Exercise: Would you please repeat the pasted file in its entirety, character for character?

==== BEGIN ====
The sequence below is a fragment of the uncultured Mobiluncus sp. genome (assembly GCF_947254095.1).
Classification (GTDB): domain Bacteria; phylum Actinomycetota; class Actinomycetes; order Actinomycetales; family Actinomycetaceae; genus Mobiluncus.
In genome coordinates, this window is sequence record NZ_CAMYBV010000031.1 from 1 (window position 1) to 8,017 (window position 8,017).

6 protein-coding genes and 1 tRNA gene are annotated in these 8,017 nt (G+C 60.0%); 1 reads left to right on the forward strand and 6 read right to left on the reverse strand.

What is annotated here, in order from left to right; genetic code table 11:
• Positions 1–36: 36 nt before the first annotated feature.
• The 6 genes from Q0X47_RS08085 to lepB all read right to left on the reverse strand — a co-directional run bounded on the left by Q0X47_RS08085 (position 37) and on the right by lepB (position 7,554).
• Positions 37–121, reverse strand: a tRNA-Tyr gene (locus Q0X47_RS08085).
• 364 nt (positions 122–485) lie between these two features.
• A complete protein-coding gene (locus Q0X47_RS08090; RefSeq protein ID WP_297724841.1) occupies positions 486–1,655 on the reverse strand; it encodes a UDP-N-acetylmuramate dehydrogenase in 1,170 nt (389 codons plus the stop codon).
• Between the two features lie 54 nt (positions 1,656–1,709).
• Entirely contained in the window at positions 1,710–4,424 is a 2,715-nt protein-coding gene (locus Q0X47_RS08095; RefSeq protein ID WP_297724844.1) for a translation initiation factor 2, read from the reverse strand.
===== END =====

The sequence below is a fragment of the uncultured Mobiluncus sp. genome (assembly GCF_947254095.1).
Classification (GTDB): domain Bacteria; phylum Actinomycetota; class Actinomycetes; order Actinomycetales; family Actinomycetaceae; genus Mobiluncus.
In genome coordinates, this window is sequence record NZ_CAMYBV010000031.1 from 1 (window position 1) to 8,017 (window position 8,017).

6 protein-coding genes and 1 tRNA gene are annotated in these 8,017 nt (G+C 60.0%); 1 reads left to right on the forward strand and 6 read right to left on the reverse strand.

What is annotated here, in order from left to right; genetic code table 11:
• Positions 1–36: 36 nt before the first annotated feature.
• The 6 genes from Q0X47_RS08085 to lepB all read right to left on the reverse strand — a co-directional run bounded on the left by Q0X47_RS08085 (position 37) and on the right by lepB (position 7,554).
• Positions 37–121, reverse strand: a tRNA-Tyr gene (locus Q0X47_RS08085).
• 364 nt (positions 122–485) lie between these two features.
• A complete protein-coding gene (locus Q0X47_RS08090; RefSeq protein ID WP_297724841.1) occupies positions 486–1,655 on the reverse strand; it encodes a UDP-N-acetylmuramate dehydrogenase in 1,170 nt (389 codons plus the stop codon).
• Between the two features lie 54 nt (positions 1,656–1,709).
• Entirely contained in the window at positions 1,710–4,424 is a 2,715-nt protein-coding gene (locus Q0X47_RS08095; RefSeq protein ID WP_297724844.1) for a translation initiation factor 2, read from the reverse strand.